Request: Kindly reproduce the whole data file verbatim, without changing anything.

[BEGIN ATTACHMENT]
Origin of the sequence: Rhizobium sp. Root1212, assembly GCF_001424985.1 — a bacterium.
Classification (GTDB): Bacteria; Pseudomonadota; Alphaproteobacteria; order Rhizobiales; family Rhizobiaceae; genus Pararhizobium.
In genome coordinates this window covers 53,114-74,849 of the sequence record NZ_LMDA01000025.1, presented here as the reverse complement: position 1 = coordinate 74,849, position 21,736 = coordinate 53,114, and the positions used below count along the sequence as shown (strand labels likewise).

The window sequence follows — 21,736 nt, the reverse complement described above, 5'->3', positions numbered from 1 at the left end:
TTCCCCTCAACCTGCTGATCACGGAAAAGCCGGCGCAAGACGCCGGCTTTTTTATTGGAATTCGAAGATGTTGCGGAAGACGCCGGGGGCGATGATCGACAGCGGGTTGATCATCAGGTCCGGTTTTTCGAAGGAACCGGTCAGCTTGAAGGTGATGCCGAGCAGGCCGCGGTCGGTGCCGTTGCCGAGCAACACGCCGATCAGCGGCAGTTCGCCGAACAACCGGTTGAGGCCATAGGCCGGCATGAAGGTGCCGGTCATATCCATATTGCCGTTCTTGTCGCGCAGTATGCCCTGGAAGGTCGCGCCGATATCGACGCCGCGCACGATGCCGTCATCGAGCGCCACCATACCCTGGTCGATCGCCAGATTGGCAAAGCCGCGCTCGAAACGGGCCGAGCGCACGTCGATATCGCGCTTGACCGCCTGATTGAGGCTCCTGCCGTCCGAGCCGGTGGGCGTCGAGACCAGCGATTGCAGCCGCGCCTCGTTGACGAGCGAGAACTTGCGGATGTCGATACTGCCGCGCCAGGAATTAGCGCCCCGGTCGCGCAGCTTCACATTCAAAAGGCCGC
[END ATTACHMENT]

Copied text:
Origin of the sequence: Rhizobium sp. Root1212, assembly GCF_001424985.1 — a bacterium.
Classification (GTDB): Bacteria; Pseudomonadota; Alphaproteobacteria; order Rhizobiales; family Rhizobiaceae; genus Pararhizobium.
In genome coordinates this window covers 53,114-74,849 of the sequence record NZ_LMDA01000025.1, presented here as the reverse complement: position 1 = coordinate 74,849, position 21,736 = coordinate 53,114, and the positions used below count along the sequence as shown (strand labels likewise).

The window sequence follows — 21,736 nt, the reverse complement described above, 5'->3', positions numbered from 1 at the left end:
TTCCCCTCAACCTGCTGATCACGGAAAAGCCGGCGCAAGACGCCGGCTTTTTTATTGGAATTCGAAGATGTTGCGGAAGACGCCGGGGGCGATGATCGACAGCGGGTTGATCATCAGGTCCGGTTTTTCGAAGGAACCGGTCAGCTTGAAGGTGATGCCGAGCAGGCCGCGGTCGGTGCCGTTGCCGAGCAACACGCCGATCAGCGGCAGTTCGCCGAACAACCGGTTGAGGCCATAGGCCGGCATGAAGGTGCCGGTCATATCCATATTGCCGTTCTTGTCGCGCAGTATGCCCTGGAAGGTCGCGCCGATATCGACGCCGCGCACGATGCCGTCATCGAGCGCCACCATACCCTGGTCGATCGCCAGATTGGCAAAGCCGCGCTCGAAACGGGCCGAGCGCACGTCGATATCGCGCTTGACCGCCTGATTGAGGCTCCTGCCGTCCGAGCCGGTGGGCGTCGAGACCAGCGATTGCAGCCGCGCCTCGTTGACGAGCGAGAACTTGCGGATGTCGATACTGCCGCGCCAGGAATTAGCGCCCCGGTCGCGCAGCTTCACATTCAAAAGGCCGC